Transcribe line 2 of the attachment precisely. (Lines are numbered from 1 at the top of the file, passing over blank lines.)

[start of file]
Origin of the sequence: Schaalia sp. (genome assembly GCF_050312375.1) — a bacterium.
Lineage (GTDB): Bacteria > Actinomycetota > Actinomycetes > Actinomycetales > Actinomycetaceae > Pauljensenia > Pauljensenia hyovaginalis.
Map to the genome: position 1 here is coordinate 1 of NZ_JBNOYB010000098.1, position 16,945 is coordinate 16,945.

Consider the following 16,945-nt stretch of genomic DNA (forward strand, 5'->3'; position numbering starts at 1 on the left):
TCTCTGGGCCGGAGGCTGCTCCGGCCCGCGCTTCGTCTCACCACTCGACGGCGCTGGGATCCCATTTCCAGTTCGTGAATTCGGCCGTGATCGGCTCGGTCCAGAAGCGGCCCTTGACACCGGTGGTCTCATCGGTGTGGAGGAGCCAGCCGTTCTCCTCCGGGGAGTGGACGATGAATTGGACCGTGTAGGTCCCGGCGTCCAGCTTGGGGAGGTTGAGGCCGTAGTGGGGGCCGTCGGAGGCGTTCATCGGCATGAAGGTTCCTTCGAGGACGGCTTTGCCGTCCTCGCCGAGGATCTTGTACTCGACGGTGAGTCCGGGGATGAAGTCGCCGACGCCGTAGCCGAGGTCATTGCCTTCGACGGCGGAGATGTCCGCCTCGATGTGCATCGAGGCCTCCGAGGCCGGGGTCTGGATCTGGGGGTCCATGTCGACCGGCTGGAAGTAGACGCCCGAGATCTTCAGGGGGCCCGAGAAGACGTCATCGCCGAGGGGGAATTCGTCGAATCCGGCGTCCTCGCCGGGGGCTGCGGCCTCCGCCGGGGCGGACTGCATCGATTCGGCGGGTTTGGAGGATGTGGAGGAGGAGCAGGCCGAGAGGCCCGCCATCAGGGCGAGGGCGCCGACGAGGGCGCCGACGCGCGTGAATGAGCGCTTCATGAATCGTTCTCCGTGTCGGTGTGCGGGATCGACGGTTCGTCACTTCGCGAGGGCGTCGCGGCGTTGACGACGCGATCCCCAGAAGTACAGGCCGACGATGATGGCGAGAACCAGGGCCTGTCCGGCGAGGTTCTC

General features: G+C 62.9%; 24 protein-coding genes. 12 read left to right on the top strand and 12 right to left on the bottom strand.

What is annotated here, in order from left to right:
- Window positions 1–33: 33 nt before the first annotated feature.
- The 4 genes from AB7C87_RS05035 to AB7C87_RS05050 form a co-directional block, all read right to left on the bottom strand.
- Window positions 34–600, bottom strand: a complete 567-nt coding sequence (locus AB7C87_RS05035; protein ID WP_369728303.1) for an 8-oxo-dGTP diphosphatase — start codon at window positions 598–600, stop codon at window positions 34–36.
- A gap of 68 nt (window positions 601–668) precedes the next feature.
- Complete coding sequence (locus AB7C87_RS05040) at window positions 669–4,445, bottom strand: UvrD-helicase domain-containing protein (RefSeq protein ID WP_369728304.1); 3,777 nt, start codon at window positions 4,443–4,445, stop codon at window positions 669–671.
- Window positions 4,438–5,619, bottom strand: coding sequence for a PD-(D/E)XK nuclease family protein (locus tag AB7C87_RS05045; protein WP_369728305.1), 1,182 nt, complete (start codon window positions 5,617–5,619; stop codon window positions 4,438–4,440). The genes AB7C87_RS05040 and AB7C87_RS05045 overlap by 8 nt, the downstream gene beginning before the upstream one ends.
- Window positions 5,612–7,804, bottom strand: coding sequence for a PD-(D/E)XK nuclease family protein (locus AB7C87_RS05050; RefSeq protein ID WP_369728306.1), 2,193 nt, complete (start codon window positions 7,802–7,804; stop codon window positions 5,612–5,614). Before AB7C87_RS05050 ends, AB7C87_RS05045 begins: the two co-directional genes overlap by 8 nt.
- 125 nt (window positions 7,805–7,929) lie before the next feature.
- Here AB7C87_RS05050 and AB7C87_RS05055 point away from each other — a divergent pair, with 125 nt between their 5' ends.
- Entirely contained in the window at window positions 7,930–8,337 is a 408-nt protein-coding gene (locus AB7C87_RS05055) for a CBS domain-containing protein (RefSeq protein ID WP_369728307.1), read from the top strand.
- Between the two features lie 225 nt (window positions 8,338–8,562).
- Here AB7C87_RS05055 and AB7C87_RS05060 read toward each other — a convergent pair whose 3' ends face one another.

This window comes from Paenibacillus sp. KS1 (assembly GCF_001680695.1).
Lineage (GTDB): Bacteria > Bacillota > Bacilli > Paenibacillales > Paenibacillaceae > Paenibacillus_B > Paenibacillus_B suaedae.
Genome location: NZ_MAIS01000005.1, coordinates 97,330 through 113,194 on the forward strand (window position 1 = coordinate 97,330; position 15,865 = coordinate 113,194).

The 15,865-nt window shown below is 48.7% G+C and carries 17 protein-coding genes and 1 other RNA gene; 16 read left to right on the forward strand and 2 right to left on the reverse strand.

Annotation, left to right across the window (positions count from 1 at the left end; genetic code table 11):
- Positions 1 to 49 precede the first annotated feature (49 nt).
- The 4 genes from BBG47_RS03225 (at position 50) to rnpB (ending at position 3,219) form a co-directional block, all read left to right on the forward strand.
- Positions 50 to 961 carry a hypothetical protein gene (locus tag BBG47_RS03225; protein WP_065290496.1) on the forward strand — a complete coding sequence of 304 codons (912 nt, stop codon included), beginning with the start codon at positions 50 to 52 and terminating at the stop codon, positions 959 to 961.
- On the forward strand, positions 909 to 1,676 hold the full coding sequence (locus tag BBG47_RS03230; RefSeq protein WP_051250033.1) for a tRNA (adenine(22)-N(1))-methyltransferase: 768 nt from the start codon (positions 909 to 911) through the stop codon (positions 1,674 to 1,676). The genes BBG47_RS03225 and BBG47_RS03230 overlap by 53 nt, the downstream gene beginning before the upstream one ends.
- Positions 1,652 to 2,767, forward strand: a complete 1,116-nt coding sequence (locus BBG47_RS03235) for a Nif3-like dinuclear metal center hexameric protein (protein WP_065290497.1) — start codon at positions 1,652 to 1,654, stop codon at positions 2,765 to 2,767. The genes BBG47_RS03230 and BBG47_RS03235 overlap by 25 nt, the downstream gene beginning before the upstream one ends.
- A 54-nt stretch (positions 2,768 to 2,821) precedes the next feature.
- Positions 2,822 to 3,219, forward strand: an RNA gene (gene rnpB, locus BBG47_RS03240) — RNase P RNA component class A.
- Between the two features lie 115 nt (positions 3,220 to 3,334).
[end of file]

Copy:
Lineage (GTDB): Bacteria > Actinomycetota > Actinomycetes > Actinomycetales > Actinomycetaceae > Pauljensenia > Pauljensenia hyovaginalis.